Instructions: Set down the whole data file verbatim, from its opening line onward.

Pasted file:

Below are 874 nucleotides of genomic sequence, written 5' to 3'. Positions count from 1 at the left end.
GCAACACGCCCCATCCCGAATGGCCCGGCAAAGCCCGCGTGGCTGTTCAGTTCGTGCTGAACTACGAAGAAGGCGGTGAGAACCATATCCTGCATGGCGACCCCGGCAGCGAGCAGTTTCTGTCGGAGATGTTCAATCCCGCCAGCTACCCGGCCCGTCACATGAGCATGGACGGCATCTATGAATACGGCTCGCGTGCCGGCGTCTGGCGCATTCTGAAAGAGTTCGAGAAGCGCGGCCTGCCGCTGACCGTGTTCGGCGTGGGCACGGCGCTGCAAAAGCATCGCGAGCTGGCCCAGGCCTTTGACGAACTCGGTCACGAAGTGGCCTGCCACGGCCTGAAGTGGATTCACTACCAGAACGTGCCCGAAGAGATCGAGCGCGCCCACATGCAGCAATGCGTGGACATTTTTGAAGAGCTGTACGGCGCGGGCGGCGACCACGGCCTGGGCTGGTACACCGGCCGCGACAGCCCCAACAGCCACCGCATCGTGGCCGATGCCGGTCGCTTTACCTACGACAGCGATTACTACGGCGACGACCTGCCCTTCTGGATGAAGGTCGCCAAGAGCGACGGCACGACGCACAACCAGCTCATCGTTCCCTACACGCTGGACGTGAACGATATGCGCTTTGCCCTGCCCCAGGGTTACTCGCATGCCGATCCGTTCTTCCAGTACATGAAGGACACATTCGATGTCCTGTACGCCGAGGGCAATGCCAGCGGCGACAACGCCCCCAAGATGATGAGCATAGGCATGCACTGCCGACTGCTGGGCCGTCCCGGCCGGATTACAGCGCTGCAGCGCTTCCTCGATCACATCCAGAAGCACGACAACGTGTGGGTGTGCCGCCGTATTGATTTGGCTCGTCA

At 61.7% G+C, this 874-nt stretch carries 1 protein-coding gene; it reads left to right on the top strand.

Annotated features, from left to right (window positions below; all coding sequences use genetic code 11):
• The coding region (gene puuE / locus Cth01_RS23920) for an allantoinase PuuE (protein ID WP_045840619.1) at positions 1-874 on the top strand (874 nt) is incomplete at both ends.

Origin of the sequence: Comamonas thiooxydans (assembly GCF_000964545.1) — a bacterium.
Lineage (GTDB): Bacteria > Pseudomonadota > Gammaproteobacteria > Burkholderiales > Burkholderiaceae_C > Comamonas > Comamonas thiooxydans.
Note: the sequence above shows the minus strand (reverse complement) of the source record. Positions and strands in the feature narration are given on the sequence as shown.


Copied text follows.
Below are 874 nucleotides of genomic sequence, written 5' to 3'. Positions count from 1 at the left end.
GCAACACGCCCCATCCCGAATGGCCCGGCAAAGCCCGCGTGGCTGTTCAGTTCGTGCTGAACTACGAAGAAGGCGGTGAGAACCATATCCTGCATGGCGACCCCGGCAGCGAGCAGTTTCTGTCGGAGATGTTCAATCCCGCCAGCTACCCGGCCCGTCACATGAGCATGGACGGCATCTATGAATACGGCTCGCGTGCCGGCGTCTGGCGCATTCTGAAAGAGTTCGAGAAGCGCGGCCTGCCGCTGACCGTGTTCGGCGTGGGCACGGCGCTGCAAAAGCATCGCGAGCTGGCCCAGGCCTTTGACGAACTCGGTCACGAAGTGGCCTGCCACGGCCTGAAGTGGATTCACTACCAGAACGTGCCCGAAGAGATCGAGCGCGCCCACATGCAGCAATGCGTGGACATTTTTGAAGAGCTGTACGGCGCGGGCGGCGACCACGGCCTGGGCTGGTACACCGGCCGCGACAGCCCCAACAGCCACCGCATCGTGGCCGATGCCGGTCGCTTTACCTACGACAGCGATTACTACGGCGACGACCTGCCCTTCTGGATGAAGGTCGCCAAGAGCGACGGCACGACGCACAACCAGCTCATCGTTCCCTACACGCTGGACGTGAACGATATGCGCTTTGCCCTGCCCCAGGGTTACTCGCATGCCGATCCGTTCTTCCAGTACATGAAGGACACATTCGATGTCCTGTACGCCGAGGGCAATGCCAGCGGCGACAACGCCCCCAAGATGATGAGCATAGGCATGCACTGCCGACTGCTGGGCCGTCCCGGCCGGATTACAGCGCTGCAGCGCTTCCTCGATCACATCCAGAAGCACGACAACGTGTGGGTGTGCCGCCGTATTGATTTGGCTCGTCA

At 61.7% G+C, this 874-nt stretch carries 1 protein-coding gene; it reads left to right on the top strand.

Annotated features, from left to right (window positions below; all coding sequences use genetic code 11):
• The coding region (gene puuE / locus Cth01_RS23920) for an allantoinase PuuE (protein ID WP_045840619.1) at positions 1-874 on the top strand (874 nt) is incomplete at both ends.

Origin of the sequence: Comamonas thiooxydans (assembly GCF_000964545.1) — a bacterium.
Lineage (GTDB): Bacteria > Pseudomonadota > Gammaproteobacteria > Burkholderiales > Burkholderiaceae_C > Comamonas > Comamonas thiooxydans.
Note: the sequence above shows the minus strand (reverse complement) of the source record. Positions and strands in the feature narration are given on the sequence as shown.